Jeb Bush

Trump Jabs Bush During Florida Visit

Oct 25, 2015
Associated Press

Republican presidential candidate Donald Trump mocked former Florida Gov. Jeb Bush in his own state on Saturday, saying recent campaign cuts show he's not ready to be president.

According to an internal memo, Mr. Bush plans to reduce payroll costs by 40 percent this week, cut salaries for all but the most entry level staff members, cut travel costs by 20 percent and significantly reduce headquarters staff. A quarter will remain in Miami, a quarter have already been dispatched to early-voting states, and most of the rest are being offered positions in early states or as part of ballot access efforts, but with pay cuts, the memo said. “We will be working with staff today and going through each person’s situation, but expect sizable changes,” Danny Diaz, Mr. Bush’s campaign manager, said by email on Friday.

So far, Jeb Bush's presidential campaign has had some interesting — if not downright awkward — moments, multiple instances in which Bush was close to something exciting, or funny, or powerful, but then it just didn't work.

AP Photo

After initially struggling with questions about the Iraq War and his brother's tenure as the nation's leader, Jeb Bush has tossed aside any hesitations about embracing former President George W. Bush's legacy and is searching for new ways to incorporate him into his White House campaign.

It's a shift due in no small part to the jabs of Republican front-runner Donald Trump, who isn't backing down from his assertions that Bush's brother bears some responsibility for 9/11.

Trump-Bush Feud Fires Up Over 9/11

Oct 19, 2015

In an interview with CNN's "State of the Union," Bush said Trump doesn't seriously address how he would handle foreign policy as president. "Across the spectrum of foreign policy, Mr. Trump talks about things as though he's still on 'The Apprentice,'" the former Florida governor said of his rival for the Republican presidential nomination. "My brother responded to a crisis, and he did it as you would hope a president would do. He united the country, he organized our country and he kept us safe," Jeb Bush said. "And there's no denying that. The great majority of Americans believe that."

For years former Gov. Jeb Bush has traveled the country urging states to adopt a group of education policies he says improved Florida schools.

The policies focus on reading by the third grade, using test scores to measure school and teacher performance and giving students more choices about where they can go to school.

Education researchers met in Washington, D.C. Wednesday to dissect Bush’s claims.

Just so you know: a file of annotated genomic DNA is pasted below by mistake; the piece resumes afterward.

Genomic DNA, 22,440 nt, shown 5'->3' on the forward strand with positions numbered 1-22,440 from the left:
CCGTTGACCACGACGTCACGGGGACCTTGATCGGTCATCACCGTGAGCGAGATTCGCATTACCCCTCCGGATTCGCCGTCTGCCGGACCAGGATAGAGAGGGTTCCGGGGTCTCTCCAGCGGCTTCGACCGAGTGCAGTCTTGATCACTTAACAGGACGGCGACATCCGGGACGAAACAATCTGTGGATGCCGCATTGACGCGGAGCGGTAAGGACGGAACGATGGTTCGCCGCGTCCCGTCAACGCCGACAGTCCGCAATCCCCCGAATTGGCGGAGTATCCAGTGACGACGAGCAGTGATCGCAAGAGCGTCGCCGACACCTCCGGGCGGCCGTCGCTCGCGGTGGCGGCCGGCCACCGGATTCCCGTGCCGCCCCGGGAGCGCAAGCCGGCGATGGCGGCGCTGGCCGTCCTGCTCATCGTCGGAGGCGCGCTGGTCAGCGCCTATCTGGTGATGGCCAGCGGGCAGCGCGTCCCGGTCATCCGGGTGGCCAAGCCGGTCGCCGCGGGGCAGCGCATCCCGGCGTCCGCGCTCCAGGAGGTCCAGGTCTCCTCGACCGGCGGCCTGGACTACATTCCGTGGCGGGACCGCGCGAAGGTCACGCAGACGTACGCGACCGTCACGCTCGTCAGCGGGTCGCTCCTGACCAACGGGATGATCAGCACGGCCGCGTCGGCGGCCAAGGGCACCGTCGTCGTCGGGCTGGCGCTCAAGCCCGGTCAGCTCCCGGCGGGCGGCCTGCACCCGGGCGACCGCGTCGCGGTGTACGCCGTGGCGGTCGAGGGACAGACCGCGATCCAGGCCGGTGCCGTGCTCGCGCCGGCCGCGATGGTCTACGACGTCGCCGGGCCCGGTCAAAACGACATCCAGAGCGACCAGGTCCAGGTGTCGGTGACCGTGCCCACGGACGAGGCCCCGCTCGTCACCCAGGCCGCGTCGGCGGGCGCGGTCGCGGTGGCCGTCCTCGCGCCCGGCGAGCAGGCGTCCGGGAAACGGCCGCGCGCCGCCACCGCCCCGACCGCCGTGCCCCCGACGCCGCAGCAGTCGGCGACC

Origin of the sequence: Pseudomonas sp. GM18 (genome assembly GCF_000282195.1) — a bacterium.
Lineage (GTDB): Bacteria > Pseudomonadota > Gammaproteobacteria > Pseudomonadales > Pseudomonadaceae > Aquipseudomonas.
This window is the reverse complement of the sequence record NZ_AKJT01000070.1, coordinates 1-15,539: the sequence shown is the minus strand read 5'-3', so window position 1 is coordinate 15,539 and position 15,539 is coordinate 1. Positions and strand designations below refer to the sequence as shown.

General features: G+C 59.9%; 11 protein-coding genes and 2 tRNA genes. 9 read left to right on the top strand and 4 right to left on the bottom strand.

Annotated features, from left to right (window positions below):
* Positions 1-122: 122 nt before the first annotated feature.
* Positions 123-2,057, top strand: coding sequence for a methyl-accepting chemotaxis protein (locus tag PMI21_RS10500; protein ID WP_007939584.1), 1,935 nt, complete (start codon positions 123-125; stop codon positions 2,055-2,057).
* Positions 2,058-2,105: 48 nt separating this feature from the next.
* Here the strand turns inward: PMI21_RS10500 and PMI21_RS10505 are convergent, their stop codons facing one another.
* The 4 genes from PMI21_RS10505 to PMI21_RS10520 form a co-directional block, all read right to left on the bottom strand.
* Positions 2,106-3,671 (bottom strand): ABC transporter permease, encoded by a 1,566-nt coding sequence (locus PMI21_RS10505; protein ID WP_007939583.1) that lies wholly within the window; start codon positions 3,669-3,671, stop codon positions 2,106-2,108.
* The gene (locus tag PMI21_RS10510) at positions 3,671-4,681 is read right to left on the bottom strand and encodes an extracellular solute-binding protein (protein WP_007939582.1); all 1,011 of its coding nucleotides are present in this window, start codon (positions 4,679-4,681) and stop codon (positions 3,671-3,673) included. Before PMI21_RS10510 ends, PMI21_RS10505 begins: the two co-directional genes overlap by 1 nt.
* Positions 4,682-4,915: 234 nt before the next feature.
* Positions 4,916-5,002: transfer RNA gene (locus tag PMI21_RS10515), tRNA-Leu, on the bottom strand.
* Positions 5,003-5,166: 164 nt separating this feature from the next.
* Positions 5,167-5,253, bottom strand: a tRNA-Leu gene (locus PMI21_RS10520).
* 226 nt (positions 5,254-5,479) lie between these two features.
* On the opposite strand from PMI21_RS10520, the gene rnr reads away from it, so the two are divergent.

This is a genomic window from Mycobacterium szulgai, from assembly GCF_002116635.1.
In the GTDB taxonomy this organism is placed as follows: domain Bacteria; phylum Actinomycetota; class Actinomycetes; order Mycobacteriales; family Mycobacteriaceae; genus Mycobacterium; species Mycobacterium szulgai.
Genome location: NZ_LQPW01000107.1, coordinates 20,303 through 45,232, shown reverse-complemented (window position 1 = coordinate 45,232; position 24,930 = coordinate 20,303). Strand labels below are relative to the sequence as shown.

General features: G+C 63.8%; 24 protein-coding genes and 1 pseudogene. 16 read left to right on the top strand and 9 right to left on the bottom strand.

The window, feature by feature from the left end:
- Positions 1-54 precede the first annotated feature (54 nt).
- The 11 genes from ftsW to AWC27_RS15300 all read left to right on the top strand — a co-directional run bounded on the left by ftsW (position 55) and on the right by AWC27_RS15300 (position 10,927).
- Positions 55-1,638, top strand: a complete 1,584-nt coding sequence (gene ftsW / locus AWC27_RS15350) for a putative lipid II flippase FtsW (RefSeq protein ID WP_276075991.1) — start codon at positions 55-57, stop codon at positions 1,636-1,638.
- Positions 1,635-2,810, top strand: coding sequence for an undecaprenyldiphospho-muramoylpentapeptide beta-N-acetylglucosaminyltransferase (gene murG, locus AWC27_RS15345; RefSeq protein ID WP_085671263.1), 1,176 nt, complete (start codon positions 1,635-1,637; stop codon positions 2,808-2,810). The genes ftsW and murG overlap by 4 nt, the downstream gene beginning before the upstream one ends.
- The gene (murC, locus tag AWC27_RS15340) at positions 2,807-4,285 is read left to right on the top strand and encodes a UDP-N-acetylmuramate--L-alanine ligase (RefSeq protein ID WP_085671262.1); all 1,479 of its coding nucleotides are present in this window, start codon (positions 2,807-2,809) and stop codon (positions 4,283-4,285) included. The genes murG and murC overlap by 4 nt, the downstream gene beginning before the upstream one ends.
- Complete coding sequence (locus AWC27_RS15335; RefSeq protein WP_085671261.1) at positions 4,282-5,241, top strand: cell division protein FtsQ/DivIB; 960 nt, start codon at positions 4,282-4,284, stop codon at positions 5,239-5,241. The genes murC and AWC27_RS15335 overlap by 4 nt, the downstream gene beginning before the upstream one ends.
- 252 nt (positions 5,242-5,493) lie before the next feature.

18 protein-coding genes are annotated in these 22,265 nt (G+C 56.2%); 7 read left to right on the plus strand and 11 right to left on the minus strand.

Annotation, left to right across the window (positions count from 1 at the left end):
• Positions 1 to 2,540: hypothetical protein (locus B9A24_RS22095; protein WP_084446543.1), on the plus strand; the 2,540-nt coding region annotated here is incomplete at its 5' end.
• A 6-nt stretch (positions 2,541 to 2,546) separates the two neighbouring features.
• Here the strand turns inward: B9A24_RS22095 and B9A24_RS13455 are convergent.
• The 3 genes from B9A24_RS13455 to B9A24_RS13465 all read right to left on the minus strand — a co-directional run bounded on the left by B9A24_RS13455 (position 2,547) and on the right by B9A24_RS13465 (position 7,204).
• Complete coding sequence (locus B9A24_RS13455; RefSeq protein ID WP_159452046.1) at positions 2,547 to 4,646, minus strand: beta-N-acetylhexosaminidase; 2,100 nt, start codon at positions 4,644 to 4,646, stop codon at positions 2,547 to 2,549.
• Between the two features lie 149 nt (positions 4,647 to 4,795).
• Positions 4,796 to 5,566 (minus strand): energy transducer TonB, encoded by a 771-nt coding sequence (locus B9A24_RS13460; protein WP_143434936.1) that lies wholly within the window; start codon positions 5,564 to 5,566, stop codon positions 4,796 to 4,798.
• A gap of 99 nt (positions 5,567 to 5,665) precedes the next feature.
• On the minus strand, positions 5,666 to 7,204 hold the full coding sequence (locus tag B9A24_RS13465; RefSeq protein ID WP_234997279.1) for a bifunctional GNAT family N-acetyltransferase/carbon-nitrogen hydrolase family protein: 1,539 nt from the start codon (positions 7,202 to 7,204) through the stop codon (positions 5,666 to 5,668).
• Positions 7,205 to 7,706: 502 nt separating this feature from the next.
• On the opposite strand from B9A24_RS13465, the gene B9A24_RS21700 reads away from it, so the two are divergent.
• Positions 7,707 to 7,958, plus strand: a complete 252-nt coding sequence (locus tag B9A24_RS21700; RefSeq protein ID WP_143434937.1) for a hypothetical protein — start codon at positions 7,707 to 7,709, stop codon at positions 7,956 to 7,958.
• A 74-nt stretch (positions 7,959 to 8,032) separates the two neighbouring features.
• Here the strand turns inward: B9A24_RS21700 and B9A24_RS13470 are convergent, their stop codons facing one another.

AP Photo/Andrew Harnik

Hundreds of donors to Jeb Bush's presidential campaign will gather later this month in Houston. They'll shake hands with a pair of former presidents, and high-profile lieutenants of the former Florida governor will push them to write generous checks.

This weekend in Las Vegas, dozens of donors met up with Marco Rubio. They ate fast-food hamburgers, shook hands with a celebrity pawn-shop owner and played flag football with the Florida senator.

Republican presidential candidate Jeb Bush is proposing to repeal and replace President Barack Obama's health care law with one that would increase tax credits for individuals, allowing them to buy coverage protection against "high-cost medical events."

AP Photo/Charlie Neibergall

Jeb Bush's signature achievement in education policy as Florida governor may be at risk of coming apart.

A champion of what became known as Common Core education standards, Bush pushed a set of high-stakes tests for students and a system of grading schools as the centerpiece of an education agenda that defines much of his legacy in office.

This other struggle involves the competition among former Florida governor Jeb Bush, Sen. Marco Rubio (Fla.) and Ohio Gov. John Kasich. History suggests that whoever emerges triumphant in this three-way rivalry will be in a strong position to claim the nomination, though admittedly the past has been a poor predictor of events so far in this campaign.

Photo by Justin Sullivan/Getty Images

Donald Trump, former Gov. Jeb Bush and Sen. Marco Rubio are among at least six presidential candidates that will attend a summit hosted by the Republican Party of Florida.

Former Arkansas Gov. Mike Huckabeee, South Carolina Sen. Lindsey Graham and Louisiana Gov. Bobby Jindal will also attend the Sunshine Summit, to be held Nov. 12-14.

The state GOP said other attendees will be announced soon.

It’s Make or Break Time for Jeb Bush

Sep 28, 2015